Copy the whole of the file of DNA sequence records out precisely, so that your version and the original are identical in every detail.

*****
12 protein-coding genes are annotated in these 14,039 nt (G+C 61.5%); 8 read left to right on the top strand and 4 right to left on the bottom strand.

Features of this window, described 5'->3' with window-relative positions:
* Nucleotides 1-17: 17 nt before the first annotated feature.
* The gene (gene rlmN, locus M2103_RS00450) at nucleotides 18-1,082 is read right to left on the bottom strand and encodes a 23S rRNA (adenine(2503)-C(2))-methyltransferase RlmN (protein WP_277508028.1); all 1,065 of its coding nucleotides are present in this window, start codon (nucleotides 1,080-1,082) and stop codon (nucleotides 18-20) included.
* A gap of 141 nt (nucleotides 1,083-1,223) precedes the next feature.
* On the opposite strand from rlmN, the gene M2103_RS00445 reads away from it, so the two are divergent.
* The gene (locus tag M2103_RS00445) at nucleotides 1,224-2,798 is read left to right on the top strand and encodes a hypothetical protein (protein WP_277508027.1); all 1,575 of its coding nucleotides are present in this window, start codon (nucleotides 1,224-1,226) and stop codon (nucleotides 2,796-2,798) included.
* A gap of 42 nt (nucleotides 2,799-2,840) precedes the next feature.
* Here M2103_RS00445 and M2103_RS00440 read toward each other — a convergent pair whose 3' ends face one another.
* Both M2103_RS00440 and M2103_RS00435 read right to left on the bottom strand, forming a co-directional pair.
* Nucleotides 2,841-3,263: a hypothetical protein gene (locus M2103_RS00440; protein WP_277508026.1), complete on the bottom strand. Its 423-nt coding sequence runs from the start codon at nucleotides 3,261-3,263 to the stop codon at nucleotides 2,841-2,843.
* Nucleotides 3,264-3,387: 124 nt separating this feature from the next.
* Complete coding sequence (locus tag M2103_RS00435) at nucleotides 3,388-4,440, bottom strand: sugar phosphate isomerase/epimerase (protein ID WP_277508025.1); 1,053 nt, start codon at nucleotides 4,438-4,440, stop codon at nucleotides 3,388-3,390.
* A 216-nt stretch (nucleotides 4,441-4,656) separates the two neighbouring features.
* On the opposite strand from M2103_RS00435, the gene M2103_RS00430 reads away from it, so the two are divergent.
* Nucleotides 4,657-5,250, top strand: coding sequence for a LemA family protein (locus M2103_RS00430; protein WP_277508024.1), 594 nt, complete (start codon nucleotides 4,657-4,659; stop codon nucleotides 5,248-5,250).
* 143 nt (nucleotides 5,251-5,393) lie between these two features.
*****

12 protein-coding genes are annotated in these 14,039 nt (G+C 61.5%); 8 read left to right on the top strand and 4 right to left on the bottom strand.

Features of this window, described 5'->3' with window-relative positions:
* Nucleotides 1-17: 17 nt before the first annotated feature.
* The gene (gene rlmN, locus M2103_RS00450) at nucleotides 18-1,082 is read right to left on the bottom strand and encodes a 23S rRNA (adenine(2503)-C(2))-methyltransferase RlmN (protein WP_277508028.1); all 1,065 of its coding nucleotides are present in this window, start codon (nucleotides 1,080-1,082) and stop codon (nucleotides 18-20) included.
* A gap of 141 nt (nucleotides 1,083-1,223) precedes the next feature.
* On the opposite strand from rlmN, the gene M2103_RS00445 reads away from it, so the two are divergent.
* The gene (locus tag M2103_RS00445) at nucleotides 1,224-2,798 is read left to right on the top strand and encodes a hypothetical protein (protein WP_277508027.1); all 1,575 of its coding nucleotides are present in this window, start codon (nucleotides 1,224-1,226) and stop codon (nucleotides 2,796-2,798) included.
* A gap of 42 nt (nucleotides 2,799-2,840) precedes the next feature.
* Here M2103_RS00445 and M2103_RS00440 read toward each other — a convergent pair whose 3' ends face one another.
* Both M2103_RS00440 and M2103_RS00435 read right to left on the bottom strand, forming a co-directional pair.
* Nucleotides 2,841-3,263: a hypothetical protein gene (locus M2103_RS00440; protein WP_277508026.1), complete on the bottom strand. Its 423-nt coding sequence runs from the start codon at nucleotides 3,261-3,263 to the stop codon at nucleotides 2,841-2,843.
* Nucleotides 3,264-3,387: 124 nt separating this feature from the next.
* Complete coding sequence (locus tag M2103_RS00435) at nucleotides 3,388-4,440, bottom strand: sugar phosphate isomerase/epimerase (protein ID WP_277508025.1); 1,053 nt, start codon at nucleotides 4,438-4,440, stop codon at nucleotides 3,388-3,390.
* A 216-nt stretch (nucleotides 4,441-4,656) separates the two neighbouring features.
* On the opposite strand from M2103_RS00435, the gene M2103_RS00430 reads away from it, so the two are divergent.
* Nucleotides 4,657-5,250, top strand: coding sequence for a LemA family protein (locus M2103_RS00430; protein WP_277508024.1), 594 nt, complete (start codon nucleotides 4,657-4,659; stop codon nucleotides 5,248-5,250).
* 143 nt (nucleotides 5,251-5,393) lie between these two features.